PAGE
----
Findings on happiness in Kousha & Mohseni (2000): study IR 1995

Author(s)Kousha, M.; Mohseni, N.
TitleAre Iranians Happy? A Comparative Study between Iran and the United States.
SourceSocial Indicators Research, 2000, Vol. 52, 259 - 289
DOIDOI: 10.1023/A:1007061431186
PublicResidents big city (Tehran), Iran, 1995-97
 For comparative United States data authors refer to the 1994 GSS administered by the National Opinion Research Center (NORC) in Chicago
 Data were collected in two waves, in June 1995 and in June 1997. The last wave was in a time of great optimism due to the election of a liberal president in May 1997 (Khatami)
Survey nameNot available
SampleNon-probability snowball sample
 Probability sampling appeared not feasible in political context of that time in Iran. An experiment with a random mailed questionaire yielded a responserate of only 25%. A random telephone survey yielded a responserate of only 10%.
Respondents N =1561
 Original sample 1995: N=544, 1997: N=1055
Non Response4,8%
AssesmentInterview: face-to-face
 Structured interview
Happiness measure(s) used
Full textSelfreport on single question: Taking all things together, how would you say things are these days? Would you say you are...? 3 very happy 2 fairly happy 1 not too happy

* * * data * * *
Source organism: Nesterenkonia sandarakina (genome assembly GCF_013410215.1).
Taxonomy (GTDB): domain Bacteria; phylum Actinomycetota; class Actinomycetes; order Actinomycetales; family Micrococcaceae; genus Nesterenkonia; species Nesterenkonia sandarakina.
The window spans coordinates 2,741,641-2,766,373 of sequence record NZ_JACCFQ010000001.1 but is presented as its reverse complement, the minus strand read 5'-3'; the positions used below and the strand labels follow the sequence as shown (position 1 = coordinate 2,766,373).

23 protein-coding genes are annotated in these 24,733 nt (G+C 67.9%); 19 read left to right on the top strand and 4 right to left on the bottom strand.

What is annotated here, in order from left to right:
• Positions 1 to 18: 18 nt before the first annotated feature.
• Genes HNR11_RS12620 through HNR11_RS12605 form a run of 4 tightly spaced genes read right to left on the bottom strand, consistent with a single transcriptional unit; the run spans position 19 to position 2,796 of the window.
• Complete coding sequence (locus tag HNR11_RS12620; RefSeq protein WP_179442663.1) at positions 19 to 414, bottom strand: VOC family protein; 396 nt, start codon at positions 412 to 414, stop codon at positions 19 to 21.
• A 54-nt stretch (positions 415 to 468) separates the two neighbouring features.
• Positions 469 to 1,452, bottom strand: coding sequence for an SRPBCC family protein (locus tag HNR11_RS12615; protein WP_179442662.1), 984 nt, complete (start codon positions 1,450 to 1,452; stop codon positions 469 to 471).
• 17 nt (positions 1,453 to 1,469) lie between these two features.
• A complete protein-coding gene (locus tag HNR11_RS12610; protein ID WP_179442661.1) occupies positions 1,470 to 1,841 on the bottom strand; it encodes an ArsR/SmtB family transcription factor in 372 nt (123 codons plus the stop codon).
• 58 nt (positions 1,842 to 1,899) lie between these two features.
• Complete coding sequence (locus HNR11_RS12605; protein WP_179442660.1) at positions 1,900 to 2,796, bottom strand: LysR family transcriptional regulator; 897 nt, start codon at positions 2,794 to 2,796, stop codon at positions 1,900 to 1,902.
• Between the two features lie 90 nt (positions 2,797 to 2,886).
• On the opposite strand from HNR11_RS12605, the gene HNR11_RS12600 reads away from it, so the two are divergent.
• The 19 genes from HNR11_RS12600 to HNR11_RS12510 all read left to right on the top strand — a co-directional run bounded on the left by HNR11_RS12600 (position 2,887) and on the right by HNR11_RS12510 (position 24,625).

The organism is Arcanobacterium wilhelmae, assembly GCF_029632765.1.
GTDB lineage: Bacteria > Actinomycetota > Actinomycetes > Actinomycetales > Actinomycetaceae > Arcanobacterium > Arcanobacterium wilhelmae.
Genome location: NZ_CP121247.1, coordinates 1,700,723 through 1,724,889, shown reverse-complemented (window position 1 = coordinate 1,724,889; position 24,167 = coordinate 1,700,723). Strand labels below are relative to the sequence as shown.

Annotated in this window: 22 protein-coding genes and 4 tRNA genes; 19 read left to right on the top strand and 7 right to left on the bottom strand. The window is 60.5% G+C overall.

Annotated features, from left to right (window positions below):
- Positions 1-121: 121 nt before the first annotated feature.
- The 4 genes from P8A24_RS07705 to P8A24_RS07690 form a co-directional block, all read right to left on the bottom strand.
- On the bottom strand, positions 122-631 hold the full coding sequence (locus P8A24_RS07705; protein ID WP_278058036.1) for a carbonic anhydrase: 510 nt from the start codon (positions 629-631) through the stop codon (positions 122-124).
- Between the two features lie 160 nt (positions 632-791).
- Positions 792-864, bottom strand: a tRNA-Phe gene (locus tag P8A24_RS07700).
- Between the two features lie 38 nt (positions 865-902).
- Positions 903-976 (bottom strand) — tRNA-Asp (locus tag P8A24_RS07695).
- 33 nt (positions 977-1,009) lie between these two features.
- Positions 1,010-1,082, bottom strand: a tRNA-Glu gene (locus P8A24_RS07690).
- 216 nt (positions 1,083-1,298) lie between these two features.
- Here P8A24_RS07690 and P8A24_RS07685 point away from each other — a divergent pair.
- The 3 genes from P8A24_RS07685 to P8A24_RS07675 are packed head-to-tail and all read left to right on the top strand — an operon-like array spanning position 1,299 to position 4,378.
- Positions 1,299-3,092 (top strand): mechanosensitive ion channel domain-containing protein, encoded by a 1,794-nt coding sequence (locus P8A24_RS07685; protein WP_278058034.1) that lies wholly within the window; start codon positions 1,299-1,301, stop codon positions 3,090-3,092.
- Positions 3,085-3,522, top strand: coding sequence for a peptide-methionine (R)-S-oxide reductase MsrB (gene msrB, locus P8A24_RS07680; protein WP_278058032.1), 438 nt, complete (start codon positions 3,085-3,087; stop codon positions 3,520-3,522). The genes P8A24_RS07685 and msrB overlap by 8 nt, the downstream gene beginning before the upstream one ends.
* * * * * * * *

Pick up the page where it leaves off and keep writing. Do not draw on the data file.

Author's labelvery happy to being upset
Page in publication261
RemarksNote a: Measured values 1995 and 1997 combined Note b: Straightforward translation could not be used in Farsi, the Iranian national language. The keyword used is "khoshhal". The answer categories were labeled as: "very happy"; "more or less happy" (as equivalent to fairly happy) and "being upset" using the term "narahat" (equivalent for "not too happy) that emphases the good-life dimensions of happiness.
Finding used in
nation ranks
 On original range 1 - 3On range 0 - 10
Standard deviation0.601.61

Scores in123

Correlational findings

Author's label Our subject description
Ageshow  Current age (in years)
Educationshow  Level of school-education
Incomeshow  Current income level (unspecified)
male sexshow  Sex (male vs female)
Marital statusshow  Married vs never married
Marital statusshow  Still-married vs broken marriage (widowed+separated+divorced)
Occupationshow  Current occupation
Type of dwellingshow  Type of current dwelling